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We promised you some book reviews so here is the first one! Feel free to contribute your own or to point us towards other good reads by commenting on this post… It is always tricky to review a book written by a colleague: if you enthuse about it you can be accused of nepotism and there is the inverse risk of being too stern and therefore equally unfair. Jonathan has edited all four books published by the Association for Coaching to date and I am a Council Member of the AC in the UK. With this out of the way, let’s start with my take on the book: it is a clear 5 star if you are interested in leadership coaching. It is largely irrelevant if you are after either a practical or an academic tome on leadership theories. The introduction looks at how leaders build their own leadership model from a palette of readings and experiences: if coaches want to be able to empathise with their clients, they need to have read the same books or at least know what the big themes of leadership are. For example the Servant Leadership model provides a useful framework to capture the three areas of interpersonal skills, outward relationships and strategy/long term thinking. This allows the practising coach to ‘hang’ his or her existing learning to key areas of focus of the practising leader. Other chapters (e.g. Ch 3) present alternative ‘non partisan’ models of leadership which will be invaluable to coaches who do not have their own model or robust research to rely on. Each chapter follows a pattern of model description, research/supporting evidence, case study, and how to put into use. The academic backup is usually robust and there are numerous references to additional reading for those who want to dig deeper into a given theory. Beyond the non-partisan models described above, the book presents three other types of themes:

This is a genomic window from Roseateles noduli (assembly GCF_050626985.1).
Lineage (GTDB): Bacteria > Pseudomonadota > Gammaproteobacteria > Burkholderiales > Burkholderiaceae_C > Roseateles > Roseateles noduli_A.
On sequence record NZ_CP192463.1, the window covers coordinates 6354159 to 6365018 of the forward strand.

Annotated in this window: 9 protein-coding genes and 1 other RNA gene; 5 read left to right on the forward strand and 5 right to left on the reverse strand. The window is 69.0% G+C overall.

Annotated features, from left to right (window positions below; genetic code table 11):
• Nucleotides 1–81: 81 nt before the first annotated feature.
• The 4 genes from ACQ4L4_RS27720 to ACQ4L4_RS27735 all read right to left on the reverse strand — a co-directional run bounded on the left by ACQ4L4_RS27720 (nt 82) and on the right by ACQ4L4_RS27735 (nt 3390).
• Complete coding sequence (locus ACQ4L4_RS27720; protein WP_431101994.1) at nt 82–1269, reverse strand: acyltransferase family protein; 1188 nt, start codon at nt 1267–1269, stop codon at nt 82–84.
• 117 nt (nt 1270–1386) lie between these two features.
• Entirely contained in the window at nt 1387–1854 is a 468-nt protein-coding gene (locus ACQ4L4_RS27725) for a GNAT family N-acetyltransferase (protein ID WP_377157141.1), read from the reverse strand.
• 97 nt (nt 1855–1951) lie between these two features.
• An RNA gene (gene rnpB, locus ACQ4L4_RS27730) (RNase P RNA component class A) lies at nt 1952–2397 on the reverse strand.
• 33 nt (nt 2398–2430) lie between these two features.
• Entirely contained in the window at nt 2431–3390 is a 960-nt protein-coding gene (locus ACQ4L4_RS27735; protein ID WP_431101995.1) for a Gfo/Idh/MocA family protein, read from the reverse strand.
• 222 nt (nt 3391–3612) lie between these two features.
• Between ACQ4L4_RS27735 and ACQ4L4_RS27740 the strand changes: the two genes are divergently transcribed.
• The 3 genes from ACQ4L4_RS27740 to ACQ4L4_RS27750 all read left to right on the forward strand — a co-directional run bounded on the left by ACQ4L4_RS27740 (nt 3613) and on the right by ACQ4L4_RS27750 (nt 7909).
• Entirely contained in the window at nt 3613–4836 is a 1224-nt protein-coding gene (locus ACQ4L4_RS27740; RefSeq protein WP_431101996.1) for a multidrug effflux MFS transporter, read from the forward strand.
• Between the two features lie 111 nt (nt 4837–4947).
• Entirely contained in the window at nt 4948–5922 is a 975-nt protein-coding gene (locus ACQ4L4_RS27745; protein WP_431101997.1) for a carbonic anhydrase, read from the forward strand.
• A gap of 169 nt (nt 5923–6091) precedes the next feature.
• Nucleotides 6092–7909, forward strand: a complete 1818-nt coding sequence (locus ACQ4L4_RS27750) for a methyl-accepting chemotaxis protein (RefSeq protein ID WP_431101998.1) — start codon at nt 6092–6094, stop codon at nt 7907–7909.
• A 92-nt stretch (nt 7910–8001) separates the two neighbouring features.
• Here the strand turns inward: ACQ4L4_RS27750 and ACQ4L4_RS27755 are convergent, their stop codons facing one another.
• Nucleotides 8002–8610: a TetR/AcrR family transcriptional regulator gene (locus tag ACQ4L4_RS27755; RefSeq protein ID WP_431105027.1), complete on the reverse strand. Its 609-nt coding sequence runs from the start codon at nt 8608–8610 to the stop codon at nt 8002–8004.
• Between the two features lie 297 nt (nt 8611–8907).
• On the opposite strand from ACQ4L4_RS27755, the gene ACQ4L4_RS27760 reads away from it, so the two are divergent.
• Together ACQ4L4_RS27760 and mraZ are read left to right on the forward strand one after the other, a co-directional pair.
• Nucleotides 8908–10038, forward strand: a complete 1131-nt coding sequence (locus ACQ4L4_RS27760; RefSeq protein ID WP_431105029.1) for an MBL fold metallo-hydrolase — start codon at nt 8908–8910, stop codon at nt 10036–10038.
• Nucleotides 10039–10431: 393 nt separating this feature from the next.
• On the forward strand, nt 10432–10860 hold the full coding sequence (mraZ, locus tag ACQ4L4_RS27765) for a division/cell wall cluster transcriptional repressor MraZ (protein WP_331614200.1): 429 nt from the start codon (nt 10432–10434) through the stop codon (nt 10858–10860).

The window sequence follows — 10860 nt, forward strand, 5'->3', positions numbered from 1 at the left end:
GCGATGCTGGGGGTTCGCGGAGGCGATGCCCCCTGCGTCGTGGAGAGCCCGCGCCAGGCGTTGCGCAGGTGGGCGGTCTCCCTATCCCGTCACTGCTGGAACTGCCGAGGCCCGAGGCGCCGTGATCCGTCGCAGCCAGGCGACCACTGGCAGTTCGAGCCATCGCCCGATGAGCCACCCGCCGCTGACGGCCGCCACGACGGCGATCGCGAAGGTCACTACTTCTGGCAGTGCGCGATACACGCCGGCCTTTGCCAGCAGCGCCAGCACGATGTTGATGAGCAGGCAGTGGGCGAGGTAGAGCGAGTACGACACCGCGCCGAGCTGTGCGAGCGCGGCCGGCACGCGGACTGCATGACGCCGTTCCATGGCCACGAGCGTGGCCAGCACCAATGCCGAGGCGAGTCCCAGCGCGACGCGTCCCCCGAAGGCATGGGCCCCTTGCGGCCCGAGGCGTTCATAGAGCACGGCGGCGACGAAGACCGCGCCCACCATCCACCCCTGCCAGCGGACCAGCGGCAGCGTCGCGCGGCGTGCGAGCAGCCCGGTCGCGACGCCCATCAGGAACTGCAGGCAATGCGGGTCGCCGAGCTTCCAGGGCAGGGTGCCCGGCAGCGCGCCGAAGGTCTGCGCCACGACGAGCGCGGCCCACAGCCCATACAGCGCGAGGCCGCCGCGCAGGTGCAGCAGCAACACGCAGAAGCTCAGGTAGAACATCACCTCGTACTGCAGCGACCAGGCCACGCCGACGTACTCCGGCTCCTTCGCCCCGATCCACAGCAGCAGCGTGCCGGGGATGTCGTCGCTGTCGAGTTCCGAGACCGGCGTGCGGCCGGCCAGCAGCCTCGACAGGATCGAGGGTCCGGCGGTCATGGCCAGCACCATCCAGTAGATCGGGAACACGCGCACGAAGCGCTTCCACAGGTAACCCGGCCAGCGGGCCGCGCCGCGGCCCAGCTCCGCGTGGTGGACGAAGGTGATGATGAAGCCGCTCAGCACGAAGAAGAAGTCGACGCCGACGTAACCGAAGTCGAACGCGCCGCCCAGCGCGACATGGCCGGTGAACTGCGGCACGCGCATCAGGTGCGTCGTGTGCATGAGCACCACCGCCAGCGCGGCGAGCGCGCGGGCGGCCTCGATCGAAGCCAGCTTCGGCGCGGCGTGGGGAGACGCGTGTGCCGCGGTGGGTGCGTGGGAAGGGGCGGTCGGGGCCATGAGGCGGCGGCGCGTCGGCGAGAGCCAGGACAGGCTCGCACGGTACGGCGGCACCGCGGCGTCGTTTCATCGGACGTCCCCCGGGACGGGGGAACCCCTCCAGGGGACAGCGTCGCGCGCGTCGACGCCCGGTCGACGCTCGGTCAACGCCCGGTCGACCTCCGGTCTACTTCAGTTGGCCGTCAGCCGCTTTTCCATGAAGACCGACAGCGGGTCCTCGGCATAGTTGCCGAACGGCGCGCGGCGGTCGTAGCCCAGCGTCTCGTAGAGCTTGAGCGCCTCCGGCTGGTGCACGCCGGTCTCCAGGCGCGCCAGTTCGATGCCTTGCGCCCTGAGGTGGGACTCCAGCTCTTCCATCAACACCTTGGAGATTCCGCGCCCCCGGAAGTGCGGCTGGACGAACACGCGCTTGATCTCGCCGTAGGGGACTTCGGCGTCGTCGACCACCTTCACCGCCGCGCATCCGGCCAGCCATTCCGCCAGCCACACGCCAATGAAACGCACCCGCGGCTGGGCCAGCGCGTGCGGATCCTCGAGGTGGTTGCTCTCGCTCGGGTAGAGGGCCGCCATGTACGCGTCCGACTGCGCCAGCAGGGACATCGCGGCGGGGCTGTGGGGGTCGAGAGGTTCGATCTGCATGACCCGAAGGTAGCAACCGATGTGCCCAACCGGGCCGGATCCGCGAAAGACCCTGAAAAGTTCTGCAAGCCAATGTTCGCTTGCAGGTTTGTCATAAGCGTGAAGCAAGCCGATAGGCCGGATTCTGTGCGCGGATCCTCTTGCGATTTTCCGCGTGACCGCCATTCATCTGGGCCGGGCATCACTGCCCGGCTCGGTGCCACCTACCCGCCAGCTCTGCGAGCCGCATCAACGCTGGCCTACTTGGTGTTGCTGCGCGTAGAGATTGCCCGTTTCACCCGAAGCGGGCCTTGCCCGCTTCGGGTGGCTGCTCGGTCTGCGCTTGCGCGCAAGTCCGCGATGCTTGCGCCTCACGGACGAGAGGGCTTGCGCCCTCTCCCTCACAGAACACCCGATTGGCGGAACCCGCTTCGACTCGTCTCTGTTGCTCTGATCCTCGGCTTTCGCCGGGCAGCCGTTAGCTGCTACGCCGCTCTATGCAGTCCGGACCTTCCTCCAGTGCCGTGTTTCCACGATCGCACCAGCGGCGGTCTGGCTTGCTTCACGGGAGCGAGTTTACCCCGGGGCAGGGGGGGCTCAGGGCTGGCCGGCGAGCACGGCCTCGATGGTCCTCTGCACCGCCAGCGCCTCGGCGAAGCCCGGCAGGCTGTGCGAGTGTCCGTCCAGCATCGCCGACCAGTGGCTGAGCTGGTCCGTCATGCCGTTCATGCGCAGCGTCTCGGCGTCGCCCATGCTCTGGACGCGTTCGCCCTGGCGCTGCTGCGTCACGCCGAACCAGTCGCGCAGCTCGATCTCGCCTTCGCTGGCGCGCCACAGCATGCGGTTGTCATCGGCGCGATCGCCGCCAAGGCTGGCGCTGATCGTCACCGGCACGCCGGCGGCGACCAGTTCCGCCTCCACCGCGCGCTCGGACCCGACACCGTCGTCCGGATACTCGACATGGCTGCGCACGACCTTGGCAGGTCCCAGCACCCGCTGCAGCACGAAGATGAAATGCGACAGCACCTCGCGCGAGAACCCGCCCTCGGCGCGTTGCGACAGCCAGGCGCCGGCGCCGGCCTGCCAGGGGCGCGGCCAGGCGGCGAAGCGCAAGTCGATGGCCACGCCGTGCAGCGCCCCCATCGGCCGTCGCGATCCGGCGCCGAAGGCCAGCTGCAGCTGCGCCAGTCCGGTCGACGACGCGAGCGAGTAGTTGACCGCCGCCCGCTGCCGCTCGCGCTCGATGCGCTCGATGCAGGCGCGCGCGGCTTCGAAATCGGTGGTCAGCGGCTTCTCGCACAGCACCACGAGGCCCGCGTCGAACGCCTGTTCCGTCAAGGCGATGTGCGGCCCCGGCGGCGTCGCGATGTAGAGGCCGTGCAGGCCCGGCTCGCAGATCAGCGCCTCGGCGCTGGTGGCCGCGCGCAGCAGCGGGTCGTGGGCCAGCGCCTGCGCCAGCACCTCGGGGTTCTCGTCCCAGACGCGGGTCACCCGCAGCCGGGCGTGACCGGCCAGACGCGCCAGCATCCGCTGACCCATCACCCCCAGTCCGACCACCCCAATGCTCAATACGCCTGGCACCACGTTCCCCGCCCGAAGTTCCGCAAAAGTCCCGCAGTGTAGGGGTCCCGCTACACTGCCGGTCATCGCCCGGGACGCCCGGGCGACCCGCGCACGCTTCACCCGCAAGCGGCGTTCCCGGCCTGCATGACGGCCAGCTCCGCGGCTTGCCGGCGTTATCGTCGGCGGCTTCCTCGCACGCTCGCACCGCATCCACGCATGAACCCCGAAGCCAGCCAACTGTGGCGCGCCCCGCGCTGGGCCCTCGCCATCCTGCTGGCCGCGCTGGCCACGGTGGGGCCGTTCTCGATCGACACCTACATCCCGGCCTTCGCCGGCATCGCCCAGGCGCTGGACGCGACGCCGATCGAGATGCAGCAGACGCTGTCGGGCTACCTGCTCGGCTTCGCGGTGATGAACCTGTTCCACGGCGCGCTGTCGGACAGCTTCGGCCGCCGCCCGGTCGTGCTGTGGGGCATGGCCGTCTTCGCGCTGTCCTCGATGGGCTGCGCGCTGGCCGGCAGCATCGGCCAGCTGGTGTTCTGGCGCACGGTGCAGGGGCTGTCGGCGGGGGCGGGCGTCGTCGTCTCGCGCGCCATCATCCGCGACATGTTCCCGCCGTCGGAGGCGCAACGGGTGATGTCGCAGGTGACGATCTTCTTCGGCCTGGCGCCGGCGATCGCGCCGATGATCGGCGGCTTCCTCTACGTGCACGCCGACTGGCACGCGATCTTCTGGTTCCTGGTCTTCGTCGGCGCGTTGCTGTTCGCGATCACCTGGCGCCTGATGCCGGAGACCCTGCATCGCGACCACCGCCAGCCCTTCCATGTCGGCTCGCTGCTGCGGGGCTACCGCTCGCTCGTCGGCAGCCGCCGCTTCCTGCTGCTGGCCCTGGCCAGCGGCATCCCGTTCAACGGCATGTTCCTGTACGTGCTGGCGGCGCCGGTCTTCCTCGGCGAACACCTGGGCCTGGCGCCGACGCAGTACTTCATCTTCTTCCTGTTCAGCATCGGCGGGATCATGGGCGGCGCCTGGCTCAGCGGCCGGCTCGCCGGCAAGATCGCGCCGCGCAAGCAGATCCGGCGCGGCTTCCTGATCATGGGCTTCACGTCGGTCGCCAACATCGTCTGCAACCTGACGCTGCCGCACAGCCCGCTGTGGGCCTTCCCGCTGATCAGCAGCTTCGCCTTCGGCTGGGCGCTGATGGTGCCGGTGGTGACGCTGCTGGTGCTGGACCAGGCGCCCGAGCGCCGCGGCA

• Psychology-based tools which may be highly relevant to leadership coaching. For example, understanding the possible sources of egotistic or narcissistic behaviour will be very relevant to coaches without a psychology background.
  • Situational coaching: chapters on how to coach politicians, African or Asian clients provide a refreshing departure from the mainstream Western business perspective of leadership. This is rounded off nicely by a chapter on coaching global top teams.
  • Proprietary leadership models applied to coaching: these are probably less useful chapters. In most of them, the author looks at a fairly narrow leadership perspective and then draws applications to coaching situations. I found several of them simplistic and others impractical. As I hinted above, there are better places where to look at well-researched leadership models.

Ultimately, this is a manual for practitioners who will dip into it on a need basis. There is enough to keep coaches from both ends of the psychology/business background spectrum interested. Definitely recommended.  

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